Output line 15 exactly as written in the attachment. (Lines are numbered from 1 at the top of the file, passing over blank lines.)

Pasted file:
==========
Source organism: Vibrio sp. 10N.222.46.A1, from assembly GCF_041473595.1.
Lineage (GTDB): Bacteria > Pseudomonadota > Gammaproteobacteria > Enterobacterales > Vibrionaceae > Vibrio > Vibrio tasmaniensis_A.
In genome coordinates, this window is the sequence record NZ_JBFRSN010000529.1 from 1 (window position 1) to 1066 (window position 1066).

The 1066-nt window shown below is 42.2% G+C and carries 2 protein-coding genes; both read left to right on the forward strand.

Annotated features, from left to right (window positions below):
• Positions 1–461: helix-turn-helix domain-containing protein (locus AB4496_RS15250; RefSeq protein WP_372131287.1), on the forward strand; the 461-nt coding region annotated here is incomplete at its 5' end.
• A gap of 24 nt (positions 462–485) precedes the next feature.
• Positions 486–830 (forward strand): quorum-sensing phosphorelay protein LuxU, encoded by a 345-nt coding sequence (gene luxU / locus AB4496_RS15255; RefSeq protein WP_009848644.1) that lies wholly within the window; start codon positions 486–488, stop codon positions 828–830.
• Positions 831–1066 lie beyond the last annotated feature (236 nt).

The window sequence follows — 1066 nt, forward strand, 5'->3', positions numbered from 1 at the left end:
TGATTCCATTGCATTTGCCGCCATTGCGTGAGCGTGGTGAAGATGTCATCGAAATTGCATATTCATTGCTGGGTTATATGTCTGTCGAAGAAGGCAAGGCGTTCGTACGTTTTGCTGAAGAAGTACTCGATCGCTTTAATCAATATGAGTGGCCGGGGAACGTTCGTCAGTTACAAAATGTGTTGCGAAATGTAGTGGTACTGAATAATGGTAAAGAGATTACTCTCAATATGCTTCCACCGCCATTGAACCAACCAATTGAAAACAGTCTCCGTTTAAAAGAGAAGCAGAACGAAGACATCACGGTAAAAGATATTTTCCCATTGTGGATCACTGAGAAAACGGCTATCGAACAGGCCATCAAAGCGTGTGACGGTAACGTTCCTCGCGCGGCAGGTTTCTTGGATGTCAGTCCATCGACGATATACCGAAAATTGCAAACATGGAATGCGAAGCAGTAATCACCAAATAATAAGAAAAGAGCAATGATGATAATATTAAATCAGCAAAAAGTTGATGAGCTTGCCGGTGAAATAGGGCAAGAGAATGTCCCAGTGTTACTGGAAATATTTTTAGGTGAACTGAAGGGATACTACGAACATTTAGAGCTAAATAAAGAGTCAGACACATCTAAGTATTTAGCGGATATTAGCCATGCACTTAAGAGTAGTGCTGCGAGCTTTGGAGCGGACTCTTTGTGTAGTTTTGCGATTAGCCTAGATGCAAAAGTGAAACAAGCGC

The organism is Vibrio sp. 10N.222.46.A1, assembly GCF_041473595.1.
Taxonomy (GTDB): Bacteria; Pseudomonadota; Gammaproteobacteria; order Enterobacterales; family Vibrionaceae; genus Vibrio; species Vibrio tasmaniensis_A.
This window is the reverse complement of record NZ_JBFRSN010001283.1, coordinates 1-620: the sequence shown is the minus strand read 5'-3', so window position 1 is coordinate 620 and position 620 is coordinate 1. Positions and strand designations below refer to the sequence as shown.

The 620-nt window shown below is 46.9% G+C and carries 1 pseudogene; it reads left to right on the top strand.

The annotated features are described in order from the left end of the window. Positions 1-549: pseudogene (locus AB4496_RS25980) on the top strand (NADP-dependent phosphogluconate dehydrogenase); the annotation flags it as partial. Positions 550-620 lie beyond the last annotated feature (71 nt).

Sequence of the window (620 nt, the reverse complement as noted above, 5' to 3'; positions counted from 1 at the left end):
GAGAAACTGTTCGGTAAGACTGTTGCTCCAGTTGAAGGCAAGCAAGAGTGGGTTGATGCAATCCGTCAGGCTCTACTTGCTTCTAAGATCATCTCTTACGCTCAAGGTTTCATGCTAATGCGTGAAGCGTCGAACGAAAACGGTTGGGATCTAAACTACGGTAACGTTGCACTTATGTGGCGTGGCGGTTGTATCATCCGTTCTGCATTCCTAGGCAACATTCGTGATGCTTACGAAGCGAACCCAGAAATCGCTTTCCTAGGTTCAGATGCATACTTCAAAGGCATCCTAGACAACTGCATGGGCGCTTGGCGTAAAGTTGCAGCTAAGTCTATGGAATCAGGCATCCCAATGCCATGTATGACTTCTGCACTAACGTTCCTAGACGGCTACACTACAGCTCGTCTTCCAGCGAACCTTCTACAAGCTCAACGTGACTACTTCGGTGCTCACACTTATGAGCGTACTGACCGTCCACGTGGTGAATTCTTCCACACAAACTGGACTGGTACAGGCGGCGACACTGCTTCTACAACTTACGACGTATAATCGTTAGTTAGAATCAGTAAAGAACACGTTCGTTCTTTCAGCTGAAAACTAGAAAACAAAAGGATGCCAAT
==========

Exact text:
The 620-nt window shown below is 46.9% G+C and carries 1 pseudogene; it reads left to right on the top strand.